Il Cinema Repubblica

The ‘Gentse Feesten’ (Ghent Festival), one of Europe’s biggest street festivals, hosts countless cultural events, such as concerts, (street) theater, debates and expositions. Until last year, however, a film event was lacking (although the past has seen some attempts to include open air and other film screenings). Il Cinema Repubblica now provides the Gentse Feesten with a film event to be proud of.  This four day silent film festival (17-20 July) is an initiative of the audiovisual company Republic of Reinvention, in collaboration with Cinematek (the Royal Belgian Film Archive, taking care of the film programming together with Cinea) and the School of Arts Gent (providing the beautiful historical setting of the Miry concert hall in the heart of Ghent).

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Bruno Mestdagh (Cinematek) introducing the films of Alfred Machin

All films are accompanied by live music: the first two days by musicians from the conservatory, the last two days by Hilde Nash, Cinematek’s house pianist. The first day had slapstick films, the second day served some rare copies of the Cinematek, the third day (which I attended last night) focused on the films of Alfred Machin and the fourth day combines a Chaplin classic with an early Italian feminist film and an obscure porn film from 1920. Hopefully Il Cinema Repubblica has come to stay!

Summer Film School Rotterdam

Today was the first day of the Summer Film School Rotterdam, an intensive five-day programme of lectures and film screenings organized by the cinephile platform Roffa Mon Amour in co-operation with Cinea, whose yearly Summer Film College in Antwerp served as an inspiration source. The first edition of the Summer Film School Rotterdam focuses on the work of two very different directors: the provocative American filmmaker Brian de Palma and the French ‘Rive Gauche’ director Alain Resnais. The lectures on Brian de Palma are given by film critics Cristina Álvarez López and Adrian Martin, while Alain Resnais’s films are analyzed by film scholars Patricia Pisters (University of Amsterdam) and Nadine Boljkovac (Falmouth University).

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Patricia Pisters’s lecture on Alain Resnais

The Summer Film School kicked off with a very inspiring lecture by Patricia Pisters. After introducing the serious and the playful Alain Resnais, she provided us with great insights into one of the major threads throughout Resnais’s oeuvre. Drawing on Gilles Deleuze’s writings, Pisters explained the working of and reflections on time and memory in films such as Hiroshima mon amour (1959) and particularly Je t’aime je t’aime (1968). I hadn’t seen this last film yet, and it was a delightful experience (a nice extra was to see all the Belgian references in the film, as it was shot in Ostend and Brussels). After the Resnais part of the day, Cristina Álvarez López gave an excellent introduction to the early works of Brian de Palma. Adrian Martin subsequently introduced de Palma’s cult musical Phantom of the paradise (1974), which was screened afterwards.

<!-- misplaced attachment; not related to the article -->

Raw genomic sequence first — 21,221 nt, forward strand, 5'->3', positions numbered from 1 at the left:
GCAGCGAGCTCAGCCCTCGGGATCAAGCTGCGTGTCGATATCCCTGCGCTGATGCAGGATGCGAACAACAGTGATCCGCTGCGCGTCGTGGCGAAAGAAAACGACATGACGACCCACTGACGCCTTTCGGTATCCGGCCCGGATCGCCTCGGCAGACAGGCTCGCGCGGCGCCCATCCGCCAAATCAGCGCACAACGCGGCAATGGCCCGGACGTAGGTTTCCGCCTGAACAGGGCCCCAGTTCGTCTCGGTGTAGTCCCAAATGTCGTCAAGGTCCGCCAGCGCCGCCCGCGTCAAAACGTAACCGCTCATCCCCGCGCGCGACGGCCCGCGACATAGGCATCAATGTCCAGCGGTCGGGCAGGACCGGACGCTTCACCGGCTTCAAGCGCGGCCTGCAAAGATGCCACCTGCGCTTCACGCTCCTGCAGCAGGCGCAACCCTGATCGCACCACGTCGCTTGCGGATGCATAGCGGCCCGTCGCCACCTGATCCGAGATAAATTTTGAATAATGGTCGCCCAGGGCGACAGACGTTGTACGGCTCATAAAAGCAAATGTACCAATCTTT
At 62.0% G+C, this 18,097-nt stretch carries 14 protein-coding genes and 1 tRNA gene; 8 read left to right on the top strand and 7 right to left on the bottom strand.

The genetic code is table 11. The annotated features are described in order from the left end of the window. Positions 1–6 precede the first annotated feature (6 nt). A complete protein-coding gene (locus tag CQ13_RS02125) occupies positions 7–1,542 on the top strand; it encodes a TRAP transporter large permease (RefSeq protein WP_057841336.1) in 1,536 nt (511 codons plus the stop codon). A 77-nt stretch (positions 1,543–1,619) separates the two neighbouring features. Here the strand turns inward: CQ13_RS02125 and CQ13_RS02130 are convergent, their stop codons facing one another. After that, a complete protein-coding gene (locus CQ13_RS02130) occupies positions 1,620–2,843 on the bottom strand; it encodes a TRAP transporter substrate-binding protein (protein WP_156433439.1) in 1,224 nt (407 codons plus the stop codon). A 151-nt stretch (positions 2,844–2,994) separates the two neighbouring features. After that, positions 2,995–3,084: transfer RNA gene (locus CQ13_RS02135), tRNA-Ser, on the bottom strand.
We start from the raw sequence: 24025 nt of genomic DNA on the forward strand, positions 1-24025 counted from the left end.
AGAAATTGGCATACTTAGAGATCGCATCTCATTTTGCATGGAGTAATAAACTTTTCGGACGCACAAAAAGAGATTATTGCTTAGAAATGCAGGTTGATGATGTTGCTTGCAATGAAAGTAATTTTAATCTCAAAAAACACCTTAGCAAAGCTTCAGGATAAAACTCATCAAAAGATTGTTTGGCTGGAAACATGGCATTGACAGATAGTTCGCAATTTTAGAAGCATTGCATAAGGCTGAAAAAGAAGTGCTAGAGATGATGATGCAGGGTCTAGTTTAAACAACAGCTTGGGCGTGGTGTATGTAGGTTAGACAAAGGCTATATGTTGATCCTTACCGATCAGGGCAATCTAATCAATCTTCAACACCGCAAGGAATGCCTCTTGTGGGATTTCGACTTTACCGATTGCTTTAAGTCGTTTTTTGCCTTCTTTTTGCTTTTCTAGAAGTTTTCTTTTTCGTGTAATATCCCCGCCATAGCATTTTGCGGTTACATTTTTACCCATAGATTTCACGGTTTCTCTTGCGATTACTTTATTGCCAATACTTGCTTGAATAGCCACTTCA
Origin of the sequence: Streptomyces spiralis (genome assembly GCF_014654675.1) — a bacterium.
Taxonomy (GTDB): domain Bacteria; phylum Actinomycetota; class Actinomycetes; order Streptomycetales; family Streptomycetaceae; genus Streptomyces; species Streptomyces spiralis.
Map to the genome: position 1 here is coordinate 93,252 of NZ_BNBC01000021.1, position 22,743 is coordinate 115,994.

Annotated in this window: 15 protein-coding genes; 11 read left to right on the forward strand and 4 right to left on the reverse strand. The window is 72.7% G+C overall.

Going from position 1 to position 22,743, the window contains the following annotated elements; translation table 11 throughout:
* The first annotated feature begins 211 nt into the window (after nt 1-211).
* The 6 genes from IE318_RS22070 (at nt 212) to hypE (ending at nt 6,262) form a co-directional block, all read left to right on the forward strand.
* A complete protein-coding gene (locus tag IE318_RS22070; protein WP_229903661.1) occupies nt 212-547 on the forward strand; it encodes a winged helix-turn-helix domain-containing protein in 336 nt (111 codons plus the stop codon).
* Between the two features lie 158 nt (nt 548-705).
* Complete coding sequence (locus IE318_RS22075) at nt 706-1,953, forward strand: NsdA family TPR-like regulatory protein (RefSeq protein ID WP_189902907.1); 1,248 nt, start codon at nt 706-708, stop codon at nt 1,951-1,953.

Renewal postdoctoral fellowship

I’m very happy to announce that the Research Foundation – Flanders (FWO) has granted me a renewal of my postdoctoral fellowship! This means that after having done three years of postdoctoral research, the FWO allows me to continue my research for another three years. I will conduct my research on the film industries and cultures in Belgium, the Netherlands and Luxembourg at the Centre for Cinema and Media Studies at Ghent University. A big thank you to my supervisors for their support – ever since I received my first FWO fellowship in 2010 as a PhD fellow: Daniel Biltereyst (Ghent University), Philippe Meers (University of Antwerp) and Roel Vande Winkel (KU Leuven).

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Remaking European Cinema

On 1 June, I organized the symposium ‘Remaking European Cinema’ at Ghent University, together with Eduard Cuelenaere and Stijn Joye . For quite some time, most research in the field of remake studies was confined to the Hollywood practice of remaking non-Hollywood films, or, vice versa, non-Hollywood film industries remaking Hollywood films. Therefore, the purpose of the symposium was to bring together scholars with expertise in the currently vibrant field of remake studies for a discussion of the dynamics and particularities of the film remake in a European context. Keynote speakers were the internationally renowned Thomas Leitch (University of Delaware), Lucy Mazdon (University of Southampton) and Iain R. Smith (King’s College London). There was also an insightful industry talk by Meg Thomson (Globalgate Entertainment). I enjoyed the many excellent presentations (full programme) from academics from all over Europe and beyond. We are now working on publications to disseminate the fruits of this scholarly work… To be continued!